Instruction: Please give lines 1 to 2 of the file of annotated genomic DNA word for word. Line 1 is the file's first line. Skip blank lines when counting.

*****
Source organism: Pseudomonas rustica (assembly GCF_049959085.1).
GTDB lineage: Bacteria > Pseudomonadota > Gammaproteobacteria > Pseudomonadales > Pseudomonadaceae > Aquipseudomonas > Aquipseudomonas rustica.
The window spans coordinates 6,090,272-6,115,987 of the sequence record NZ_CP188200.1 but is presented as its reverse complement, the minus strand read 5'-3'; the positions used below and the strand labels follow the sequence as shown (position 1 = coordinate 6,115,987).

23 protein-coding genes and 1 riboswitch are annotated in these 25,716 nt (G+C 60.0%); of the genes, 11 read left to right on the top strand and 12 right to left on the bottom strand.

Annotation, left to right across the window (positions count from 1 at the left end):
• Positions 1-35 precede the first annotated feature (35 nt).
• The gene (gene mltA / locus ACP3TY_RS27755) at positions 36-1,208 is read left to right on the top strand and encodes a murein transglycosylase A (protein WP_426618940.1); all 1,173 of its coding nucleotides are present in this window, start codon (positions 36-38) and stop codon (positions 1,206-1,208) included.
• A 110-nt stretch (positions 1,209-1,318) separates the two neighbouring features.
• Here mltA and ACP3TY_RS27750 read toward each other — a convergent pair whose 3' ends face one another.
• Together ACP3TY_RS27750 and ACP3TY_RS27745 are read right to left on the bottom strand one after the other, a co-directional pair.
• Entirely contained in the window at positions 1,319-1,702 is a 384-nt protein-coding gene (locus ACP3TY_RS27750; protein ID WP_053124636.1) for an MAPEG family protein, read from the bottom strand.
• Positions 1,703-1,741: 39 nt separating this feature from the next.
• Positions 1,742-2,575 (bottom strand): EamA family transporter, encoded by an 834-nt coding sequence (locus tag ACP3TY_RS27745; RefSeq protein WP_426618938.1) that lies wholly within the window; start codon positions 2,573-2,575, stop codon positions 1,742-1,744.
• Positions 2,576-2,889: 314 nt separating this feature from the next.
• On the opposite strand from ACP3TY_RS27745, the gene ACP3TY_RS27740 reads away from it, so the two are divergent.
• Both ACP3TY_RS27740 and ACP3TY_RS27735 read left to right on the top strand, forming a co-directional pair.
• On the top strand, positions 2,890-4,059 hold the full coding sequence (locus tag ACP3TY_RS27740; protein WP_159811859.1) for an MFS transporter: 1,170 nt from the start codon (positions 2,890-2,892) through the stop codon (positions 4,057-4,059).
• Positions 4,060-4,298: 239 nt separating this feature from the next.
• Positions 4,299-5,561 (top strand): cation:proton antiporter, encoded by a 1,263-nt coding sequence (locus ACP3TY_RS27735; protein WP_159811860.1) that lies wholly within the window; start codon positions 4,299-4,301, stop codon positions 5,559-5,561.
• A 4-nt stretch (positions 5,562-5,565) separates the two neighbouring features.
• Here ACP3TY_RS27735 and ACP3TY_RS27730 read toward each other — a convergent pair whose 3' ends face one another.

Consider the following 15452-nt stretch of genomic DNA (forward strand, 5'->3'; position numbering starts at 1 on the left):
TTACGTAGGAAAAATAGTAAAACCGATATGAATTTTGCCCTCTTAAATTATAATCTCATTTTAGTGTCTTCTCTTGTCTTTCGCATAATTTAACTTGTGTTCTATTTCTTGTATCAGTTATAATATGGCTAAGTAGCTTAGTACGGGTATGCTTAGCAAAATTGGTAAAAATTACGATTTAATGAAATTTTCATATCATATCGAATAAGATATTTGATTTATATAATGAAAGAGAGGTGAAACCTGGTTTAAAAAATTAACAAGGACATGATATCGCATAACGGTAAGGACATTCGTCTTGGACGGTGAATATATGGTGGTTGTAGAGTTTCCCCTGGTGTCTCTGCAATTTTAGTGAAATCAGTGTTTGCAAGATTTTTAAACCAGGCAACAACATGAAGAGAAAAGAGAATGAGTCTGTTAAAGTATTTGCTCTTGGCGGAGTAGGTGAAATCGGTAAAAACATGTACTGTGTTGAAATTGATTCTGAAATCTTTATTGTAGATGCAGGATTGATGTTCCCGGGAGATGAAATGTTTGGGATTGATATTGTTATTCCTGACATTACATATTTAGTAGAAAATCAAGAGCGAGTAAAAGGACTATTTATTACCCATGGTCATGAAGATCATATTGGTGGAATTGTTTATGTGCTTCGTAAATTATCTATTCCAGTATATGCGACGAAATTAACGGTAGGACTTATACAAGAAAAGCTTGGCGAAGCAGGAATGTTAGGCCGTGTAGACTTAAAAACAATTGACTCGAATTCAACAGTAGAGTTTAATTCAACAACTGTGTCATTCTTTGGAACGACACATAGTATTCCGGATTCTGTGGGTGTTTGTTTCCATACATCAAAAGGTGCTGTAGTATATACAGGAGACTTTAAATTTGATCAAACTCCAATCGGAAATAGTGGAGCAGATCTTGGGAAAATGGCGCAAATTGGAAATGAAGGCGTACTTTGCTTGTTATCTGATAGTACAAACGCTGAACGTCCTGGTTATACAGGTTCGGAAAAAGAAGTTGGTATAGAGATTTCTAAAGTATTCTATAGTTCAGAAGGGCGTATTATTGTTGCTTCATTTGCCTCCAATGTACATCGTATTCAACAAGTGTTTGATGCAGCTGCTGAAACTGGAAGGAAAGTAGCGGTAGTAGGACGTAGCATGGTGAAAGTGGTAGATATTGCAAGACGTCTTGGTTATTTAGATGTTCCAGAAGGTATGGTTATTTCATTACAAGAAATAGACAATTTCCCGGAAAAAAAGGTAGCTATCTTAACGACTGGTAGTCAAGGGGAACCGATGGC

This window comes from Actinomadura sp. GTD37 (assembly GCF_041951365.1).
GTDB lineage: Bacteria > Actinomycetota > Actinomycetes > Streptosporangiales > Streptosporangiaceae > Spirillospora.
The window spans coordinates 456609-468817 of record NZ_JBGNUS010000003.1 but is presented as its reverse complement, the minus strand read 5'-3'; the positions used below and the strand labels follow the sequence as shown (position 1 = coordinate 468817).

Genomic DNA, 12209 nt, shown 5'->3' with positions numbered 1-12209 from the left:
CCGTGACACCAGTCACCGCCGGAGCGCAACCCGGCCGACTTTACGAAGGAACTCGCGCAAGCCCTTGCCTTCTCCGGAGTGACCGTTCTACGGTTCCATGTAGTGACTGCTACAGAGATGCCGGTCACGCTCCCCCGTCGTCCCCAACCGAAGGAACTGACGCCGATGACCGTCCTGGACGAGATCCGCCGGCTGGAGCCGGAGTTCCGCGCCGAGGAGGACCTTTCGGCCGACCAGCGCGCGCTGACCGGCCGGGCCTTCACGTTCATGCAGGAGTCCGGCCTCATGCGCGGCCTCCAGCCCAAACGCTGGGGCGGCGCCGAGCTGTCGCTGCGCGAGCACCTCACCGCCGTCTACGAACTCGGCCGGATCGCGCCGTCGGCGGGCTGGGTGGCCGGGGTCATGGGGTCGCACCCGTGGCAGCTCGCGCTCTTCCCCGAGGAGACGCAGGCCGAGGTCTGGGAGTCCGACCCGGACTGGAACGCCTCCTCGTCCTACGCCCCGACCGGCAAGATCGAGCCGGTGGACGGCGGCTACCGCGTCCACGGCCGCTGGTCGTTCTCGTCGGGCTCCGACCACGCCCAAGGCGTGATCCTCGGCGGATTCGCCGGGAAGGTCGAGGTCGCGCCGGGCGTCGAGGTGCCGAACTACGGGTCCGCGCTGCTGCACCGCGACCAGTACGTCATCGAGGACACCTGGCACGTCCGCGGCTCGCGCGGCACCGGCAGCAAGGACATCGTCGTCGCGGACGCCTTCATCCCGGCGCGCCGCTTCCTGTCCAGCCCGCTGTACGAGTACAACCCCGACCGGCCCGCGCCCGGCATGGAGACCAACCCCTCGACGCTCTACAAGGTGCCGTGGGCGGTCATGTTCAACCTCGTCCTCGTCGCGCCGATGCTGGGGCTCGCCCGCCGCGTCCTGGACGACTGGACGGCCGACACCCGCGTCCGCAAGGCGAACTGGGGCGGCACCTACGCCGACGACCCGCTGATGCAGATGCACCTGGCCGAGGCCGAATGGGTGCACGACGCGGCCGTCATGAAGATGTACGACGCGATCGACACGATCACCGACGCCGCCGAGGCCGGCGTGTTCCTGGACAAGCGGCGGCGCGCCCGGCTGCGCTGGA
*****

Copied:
Source organism: Pseudomonas rustica (assembly GCF_049959085.1).
GTDB lineage: Bacteria > Pseudomonadota > Gammaproteobacteria > Pseudomonadales > Pseudomonadaceae > Aquipseudomonas > Aquipseudomonas rustica.